Your local pharmacy or drugstore. Pick up some Cheetos while you’re there. You might need the extra energy *wink wink* Just be sure to read the ingredients, since some of the cheaper options will contain fillers or added fragrance that could irritate your skin. 


Online.  From us! Shop our favorite Lubes here.  And don't forget to add our Salve for aftercare


Your gynecologist. You can be rest assured that these lubes are safe for your vagina. It’s also a great excuse to get tested (again) and ask your OB/GYN all your burning questions and vagina approved goodies. 



Where should I store lube?  

Now that we’ve established that lube rocks and we should definitely use it, it can be difficult to bust it out in the bedroom. Reaching for a personal lubricant while you’re in the middle of making out can be awkward or clunky. Sometimes you leave it in your tote bag downstairs, or can’t remember where you threw it after your last roll in the hay. When it comes to lube it’s all about location, location, location, so we’ve got a few suggestions for lube storage so when it comes to reaching for the slippery stuff, it won’t interrupt ~the flow~


In your nightstand drawer. Grabbable? Discreet? Double check


On your nightstand. A great conversation starter! Especially if it’s beautifully bottled. 


Under your pillow.Oh how did this get here? Well…shall we?” (Just be sure it’s screwed on tight so it doesn't’ leak out before you get your screw on.)


Sex toy boxes on a counter

In a special bag or box with your other toys.
Might as well grab a butt plug while you’re there.


In your purse or backpack for away games. Unprepared? You? Never. Oh and don’t forget your own protection, phone charger, and a reliable route to get home.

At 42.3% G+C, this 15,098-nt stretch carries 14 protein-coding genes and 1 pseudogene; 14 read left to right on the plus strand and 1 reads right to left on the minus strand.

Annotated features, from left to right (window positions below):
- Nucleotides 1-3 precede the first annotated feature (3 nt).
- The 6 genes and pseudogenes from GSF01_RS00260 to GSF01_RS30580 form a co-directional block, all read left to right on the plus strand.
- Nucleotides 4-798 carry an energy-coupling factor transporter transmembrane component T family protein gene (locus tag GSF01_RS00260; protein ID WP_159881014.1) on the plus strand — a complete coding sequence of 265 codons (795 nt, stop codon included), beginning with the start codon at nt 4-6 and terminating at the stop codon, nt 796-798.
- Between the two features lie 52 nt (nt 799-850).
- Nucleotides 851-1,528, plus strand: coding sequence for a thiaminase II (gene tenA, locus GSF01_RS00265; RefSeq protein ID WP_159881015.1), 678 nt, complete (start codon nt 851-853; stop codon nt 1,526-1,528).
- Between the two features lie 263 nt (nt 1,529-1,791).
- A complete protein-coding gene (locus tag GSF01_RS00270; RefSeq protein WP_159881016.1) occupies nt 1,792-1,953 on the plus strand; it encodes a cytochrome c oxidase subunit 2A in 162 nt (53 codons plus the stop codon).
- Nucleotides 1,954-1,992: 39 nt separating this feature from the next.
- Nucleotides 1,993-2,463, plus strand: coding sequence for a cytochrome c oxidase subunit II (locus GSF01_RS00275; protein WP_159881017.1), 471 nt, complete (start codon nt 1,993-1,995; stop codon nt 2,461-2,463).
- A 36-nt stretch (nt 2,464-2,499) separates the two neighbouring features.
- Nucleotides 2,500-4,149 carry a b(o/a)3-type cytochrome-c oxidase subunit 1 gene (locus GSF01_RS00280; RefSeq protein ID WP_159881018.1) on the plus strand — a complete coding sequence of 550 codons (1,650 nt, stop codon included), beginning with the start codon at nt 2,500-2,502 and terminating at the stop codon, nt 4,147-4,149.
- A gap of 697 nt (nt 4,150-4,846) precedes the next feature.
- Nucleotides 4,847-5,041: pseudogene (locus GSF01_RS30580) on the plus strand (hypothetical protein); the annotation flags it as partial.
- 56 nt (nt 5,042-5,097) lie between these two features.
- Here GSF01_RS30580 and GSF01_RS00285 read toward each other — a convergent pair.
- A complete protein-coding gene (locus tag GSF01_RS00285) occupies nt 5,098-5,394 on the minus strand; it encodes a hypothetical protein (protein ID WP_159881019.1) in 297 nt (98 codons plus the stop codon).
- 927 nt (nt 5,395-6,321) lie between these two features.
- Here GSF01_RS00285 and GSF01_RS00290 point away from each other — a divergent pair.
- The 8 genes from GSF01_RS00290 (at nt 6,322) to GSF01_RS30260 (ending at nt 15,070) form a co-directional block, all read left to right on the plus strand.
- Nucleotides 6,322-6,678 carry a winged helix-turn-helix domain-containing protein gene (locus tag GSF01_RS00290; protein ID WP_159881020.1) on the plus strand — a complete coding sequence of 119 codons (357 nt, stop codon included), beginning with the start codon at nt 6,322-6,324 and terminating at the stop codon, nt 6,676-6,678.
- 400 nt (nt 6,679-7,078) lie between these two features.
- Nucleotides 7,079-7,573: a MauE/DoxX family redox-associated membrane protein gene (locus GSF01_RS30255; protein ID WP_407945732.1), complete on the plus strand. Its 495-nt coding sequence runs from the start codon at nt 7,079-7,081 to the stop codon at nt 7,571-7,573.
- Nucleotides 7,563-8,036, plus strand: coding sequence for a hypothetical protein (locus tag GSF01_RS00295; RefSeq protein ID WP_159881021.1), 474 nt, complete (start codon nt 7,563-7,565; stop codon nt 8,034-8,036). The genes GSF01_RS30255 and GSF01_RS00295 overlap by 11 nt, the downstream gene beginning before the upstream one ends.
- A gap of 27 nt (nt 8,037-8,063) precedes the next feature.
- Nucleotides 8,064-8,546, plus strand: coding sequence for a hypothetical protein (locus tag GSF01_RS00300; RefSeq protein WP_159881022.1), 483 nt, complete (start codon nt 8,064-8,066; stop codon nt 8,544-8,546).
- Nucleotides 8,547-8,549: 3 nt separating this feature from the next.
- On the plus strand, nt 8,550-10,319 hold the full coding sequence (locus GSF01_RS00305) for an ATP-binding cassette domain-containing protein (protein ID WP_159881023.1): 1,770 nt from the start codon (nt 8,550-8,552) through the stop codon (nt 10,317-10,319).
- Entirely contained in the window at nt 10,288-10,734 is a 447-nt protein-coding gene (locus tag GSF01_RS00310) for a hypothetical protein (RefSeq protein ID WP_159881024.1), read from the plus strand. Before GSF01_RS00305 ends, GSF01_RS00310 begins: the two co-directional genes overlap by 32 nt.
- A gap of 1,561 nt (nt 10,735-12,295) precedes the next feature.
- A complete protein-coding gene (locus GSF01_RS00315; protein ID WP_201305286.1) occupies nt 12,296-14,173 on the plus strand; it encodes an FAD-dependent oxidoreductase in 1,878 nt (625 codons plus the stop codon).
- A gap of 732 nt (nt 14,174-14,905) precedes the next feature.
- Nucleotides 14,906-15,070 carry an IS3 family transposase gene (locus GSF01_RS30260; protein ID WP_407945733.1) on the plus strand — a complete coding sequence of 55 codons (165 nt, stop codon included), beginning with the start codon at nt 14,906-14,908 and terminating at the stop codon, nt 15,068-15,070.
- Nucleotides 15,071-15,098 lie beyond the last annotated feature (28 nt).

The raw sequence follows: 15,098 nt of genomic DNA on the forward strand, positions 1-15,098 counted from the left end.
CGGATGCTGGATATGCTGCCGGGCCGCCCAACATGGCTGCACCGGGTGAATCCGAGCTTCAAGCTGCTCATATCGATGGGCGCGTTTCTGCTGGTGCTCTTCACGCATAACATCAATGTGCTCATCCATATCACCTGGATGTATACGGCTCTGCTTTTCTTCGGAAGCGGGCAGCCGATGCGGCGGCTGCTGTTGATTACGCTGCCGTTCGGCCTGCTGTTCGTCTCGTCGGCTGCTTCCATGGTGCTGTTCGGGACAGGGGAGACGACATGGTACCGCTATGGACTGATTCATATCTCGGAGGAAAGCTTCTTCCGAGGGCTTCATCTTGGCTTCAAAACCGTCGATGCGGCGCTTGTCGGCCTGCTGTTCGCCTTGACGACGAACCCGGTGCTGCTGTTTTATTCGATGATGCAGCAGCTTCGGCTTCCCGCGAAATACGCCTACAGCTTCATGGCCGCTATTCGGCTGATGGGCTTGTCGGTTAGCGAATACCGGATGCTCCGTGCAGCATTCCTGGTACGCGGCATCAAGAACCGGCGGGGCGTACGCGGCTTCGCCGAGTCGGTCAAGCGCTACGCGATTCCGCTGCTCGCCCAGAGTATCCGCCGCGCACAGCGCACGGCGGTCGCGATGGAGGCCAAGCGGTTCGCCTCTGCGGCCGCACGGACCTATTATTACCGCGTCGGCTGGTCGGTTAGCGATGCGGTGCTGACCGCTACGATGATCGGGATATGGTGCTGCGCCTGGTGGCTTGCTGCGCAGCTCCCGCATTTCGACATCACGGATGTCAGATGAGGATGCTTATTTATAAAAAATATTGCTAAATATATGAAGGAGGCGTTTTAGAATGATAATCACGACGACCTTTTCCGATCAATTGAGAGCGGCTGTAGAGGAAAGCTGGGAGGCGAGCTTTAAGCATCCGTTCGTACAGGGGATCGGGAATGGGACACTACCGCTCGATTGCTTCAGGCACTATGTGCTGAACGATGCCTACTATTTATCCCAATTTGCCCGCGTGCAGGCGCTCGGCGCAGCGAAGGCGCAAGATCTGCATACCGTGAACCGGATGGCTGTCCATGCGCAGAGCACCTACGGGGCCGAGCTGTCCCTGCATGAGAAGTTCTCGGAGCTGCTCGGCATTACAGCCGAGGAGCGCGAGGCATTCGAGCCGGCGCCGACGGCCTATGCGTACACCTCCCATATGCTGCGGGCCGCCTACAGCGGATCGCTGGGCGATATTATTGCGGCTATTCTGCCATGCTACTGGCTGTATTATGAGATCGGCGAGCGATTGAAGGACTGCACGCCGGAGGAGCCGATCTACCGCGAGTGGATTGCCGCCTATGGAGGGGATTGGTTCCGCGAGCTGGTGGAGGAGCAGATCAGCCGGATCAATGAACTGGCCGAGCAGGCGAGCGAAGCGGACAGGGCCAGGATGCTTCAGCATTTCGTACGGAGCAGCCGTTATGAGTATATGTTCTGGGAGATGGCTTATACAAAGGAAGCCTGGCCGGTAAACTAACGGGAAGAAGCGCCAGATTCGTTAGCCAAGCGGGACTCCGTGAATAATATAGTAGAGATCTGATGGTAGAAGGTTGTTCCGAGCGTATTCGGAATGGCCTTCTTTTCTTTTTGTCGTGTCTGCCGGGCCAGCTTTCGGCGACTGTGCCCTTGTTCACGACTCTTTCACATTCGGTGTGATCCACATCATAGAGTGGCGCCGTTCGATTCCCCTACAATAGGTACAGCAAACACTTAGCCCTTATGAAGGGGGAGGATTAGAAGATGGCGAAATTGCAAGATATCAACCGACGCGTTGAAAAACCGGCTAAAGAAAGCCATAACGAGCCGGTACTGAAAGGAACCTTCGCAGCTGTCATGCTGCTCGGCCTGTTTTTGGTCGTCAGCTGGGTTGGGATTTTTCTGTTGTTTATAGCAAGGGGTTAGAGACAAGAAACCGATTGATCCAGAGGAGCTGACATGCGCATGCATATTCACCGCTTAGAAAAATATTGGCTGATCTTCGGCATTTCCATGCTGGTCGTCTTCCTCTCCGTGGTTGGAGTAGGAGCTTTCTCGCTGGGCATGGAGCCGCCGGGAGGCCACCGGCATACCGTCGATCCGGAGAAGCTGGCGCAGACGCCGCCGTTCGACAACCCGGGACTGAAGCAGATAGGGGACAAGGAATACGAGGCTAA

With your other sex potions. Pairs well with our Tonic or Hydrosol on your vanity. Gorgeous




Where (and how) to use lube

This might seem...obvious, but it’s important to remember that lube isn’t just a solution to a “problem” — it’s for increasing pleasure to make your sexual encounters more enjoyable and safe! Before drizzling on the lube, we recommend patch testing on your wrist or forearm (this goes for all new body and skin care products). 


Start with a little bit of lube and add more if you’re still feeling friction, or on a marathon and it wears off. Lube should make things glide more smoothly, not slip’n’slide’n’sloppy. Using too much lube can cause the condom to break (remember, no oil-based lubes with latex!), or lead to someone getting injured if there’s too much gusto in the thrusto for penised partners or penetrative toys. 

Use lube on yourself. Why not give your partner a show while applying it to yourself?

Use lube on your partner. Be a great host and offer them some of your finest. Or ask your partner to put it on you. Communication, people! 

Use lube with toys. Internal, external, vibrators, sleeves, plugs. Whether you’re using them solo or partnered, all your toys can benefit from a little extra juice. Just be sure to check the ingredients in your lubes since some of the materials of your favorite toys may not be compatible 

Use lube during anal.
Unlike the vagina, the anal canal doesn’t produce it’s own lubrication, so you should pretty much always use lube during anal. 


The bottom line about Lube

Lube isn’t just for bottoms. But seriously, while lube is mostly thought of for penetrative sex, or only as a “last resort” when you’re experiencing a “dry spell,” lube can (and should) be used by everyone, anytime, anywhere for safer, more enjoyable sex. Ultimately, it’s up to your own preferences, but, solo or partnered, lube is likely to leave a positive impact on your sex life. 


Related Reading 

For the Love of Lube: An Ode to Lube

Friends with Benefits: Have Better Sex With Oshihana

The Beginner’s Guide to Queer Dating 

The 3 Most Important Factors in All Open Relationships 

Momotaro Apotheca and its materials are not intended to treat, diagnose, cure or prevent any disease. 
All material on Momotaro Apotheca is provided for educational purposes only. Always seek the advice of your physician or other qualified healthcare provider for any questions you have regarding a medical condition.

Back to blog

Leave a comment

Please note, comments need to be approved before they are published.